The recent abrupt departure of the MIT admissions dean provokes many thoughts, some silly ("Not the type of admissions she was supposed to make!") to the serious. But one thing which it certainly underlines is the limits of degrees as indicators of ability.
I by no means condone Marilee Jones' resume stretching. I remember near thermonuclear conditions when once someone nonchalantly described a third party's intent to obtain an advanced degree (I think it was a doctorate) through a mail order college. I worked hard for that sheepskin! I sacrificed! I suffered! Thou shalt not claim degrees in vain!
But, degrees have at least two relevant properties. First, they are a symbol of hard work and achievement. Second, they are proxies for ability and knowledge when attempting to hire someone. Ms. Jones never did the work or made the achievement, but she certainly demonstrated the aptitude to carry out her position. She was apparently widely recognized as a leader in her field.
It is less common than it once was, but some companies still require certain degrees for certain positions. In some cases this is completely defensible (could you take seriously a medical director lacking a medical degree?) and perhaps even legally mandated (is there any position that legally requires a Ph.D.?), but too often this is the lazy way out of real thinking. Degrees are important, but the level of effort invested varies. There are many talented persons who are perfectly capable of earning an advanced degree, but for one circumstance or another never did -- and some of them have gone on to Nobel Prizes. On the flip side, there are persons who no longer exhibit the qualities of a Ph.D. or M.D. -- persons who make you wonder how they got there in the first place. Even persons brilliant in one area can be completely off the rails in many others -- e.g. William Shockley.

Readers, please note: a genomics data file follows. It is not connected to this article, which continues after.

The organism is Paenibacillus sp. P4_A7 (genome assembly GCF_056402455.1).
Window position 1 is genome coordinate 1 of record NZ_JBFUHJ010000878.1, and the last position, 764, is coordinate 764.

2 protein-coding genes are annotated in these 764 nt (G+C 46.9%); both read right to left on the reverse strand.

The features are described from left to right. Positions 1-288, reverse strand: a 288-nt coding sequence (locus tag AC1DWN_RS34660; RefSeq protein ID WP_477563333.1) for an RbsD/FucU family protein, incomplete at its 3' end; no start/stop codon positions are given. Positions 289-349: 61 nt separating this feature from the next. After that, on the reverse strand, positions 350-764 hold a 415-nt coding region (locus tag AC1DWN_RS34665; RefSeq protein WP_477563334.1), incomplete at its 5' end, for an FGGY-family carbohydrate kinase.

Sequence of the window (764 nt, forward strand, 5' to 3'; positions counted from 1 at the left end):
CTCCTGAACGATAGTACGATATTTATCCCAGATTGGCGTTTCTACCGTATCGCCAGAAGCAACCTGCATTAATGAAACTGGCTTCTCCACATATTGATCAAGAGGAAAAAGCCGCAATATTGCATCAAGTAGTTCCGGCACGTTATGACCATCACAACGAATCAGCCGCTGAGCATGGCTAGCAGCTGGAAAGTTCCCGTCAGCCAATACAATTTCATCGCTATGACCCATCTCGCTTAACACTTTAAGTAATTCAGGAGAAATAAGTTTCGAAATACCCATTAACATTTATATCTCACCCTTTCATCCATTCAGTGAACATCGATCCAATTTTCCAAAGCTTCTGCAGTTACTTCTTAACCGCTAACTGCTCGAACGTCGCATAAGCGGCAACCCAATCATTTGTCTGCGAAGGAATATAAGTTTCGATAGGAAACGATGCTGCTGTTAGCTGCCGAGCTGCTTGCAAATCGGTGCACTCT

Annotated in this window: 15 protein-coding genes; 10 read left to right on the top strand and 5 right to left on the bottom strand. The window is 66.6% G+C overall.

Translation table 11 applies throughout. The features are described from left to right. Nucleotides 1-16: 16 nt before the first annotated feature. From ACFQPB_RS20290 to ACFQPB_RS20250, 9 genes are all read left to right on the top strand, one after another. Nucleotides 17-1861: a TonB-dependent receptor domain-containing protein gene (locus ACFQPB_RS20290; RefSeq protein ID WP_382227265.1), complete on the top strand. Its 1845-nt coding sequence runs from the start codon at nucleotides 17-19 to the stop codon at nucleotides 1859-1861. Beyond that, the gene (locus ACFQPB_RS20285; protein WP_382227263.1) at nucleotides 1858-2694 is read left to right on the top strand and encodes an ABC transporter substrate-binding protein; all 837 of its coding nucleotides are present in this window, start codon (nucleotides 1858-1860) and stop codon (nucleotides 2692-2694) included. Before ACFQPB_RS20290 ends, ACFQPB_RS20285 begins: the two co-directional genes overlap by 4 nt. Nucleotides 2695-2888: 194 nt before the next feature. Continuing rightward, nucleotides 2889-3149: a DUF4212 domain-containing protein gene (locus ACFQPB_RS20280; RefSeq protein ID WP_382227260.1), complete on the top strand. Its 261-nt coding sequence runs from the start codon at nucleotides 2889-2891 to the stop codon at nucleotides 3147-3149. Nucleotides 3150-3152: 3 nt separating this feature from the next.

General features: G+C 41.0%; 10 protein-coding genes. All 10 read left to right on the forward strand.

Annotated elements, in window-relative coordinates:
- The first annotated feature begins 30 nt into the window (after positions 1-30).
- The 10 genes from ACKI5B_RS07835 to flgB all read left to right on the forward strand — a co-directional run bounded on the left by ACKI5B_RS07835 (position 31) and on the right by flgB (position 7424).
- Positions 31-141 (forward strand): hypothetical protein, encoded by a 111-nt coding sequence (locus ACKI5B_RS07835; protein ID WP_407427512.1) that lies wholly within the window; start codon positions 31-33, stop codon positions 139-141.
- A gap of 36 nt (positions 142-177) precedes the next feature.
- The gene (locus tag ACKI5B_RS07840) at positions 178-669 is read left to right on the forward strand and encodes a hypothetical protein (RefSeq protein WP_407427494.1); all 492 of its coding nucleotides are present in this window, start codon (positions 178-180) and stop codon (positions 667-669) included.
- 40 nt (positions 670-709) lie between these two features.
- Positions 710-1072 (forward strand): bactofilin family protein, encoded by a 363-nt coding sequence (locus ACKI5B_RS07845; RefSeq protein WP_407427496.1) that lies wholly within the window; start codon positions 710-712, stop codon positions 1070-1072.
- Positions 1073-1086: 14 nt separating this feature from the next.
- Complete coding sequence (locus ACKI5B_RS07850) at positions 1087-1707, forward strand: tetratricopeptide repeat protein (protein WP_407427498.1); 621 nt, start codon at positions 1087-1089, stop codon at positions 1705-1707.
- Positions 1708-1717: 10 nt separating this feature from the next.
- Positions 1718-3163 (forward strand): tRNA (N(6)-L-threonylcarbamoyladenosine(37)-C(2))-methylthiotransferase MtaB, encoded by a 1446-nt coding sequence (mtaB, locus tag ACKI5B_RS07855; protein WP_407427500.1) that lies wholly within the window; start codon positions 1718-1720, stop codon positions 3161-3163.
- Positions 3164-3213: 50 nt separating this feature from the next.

I believe that one mark of an intelligent organization is an ability to look beyond paper qualifications and look at real achievement. My previous company had an ongoing tradition of this. When the big sequencing center was being set up, they didn't demand a Ph.D. but rather handed the job to someone who had shown previously (in academia) the ability to get things done -- he did & went on to found a successful genomics company (Orion). Even near the end of my tenure there were research associates being promoted to Ph.D. level titles ("Scientist"), because they had demonstrated the creative thinking and scientific leadership which are the true requirements of that grade, not the piece of paper.
Hiring people is hard & sucks up lots of time. Degrees are a useful shortcut, but one should never forget that shortcuts aren't always the best idea.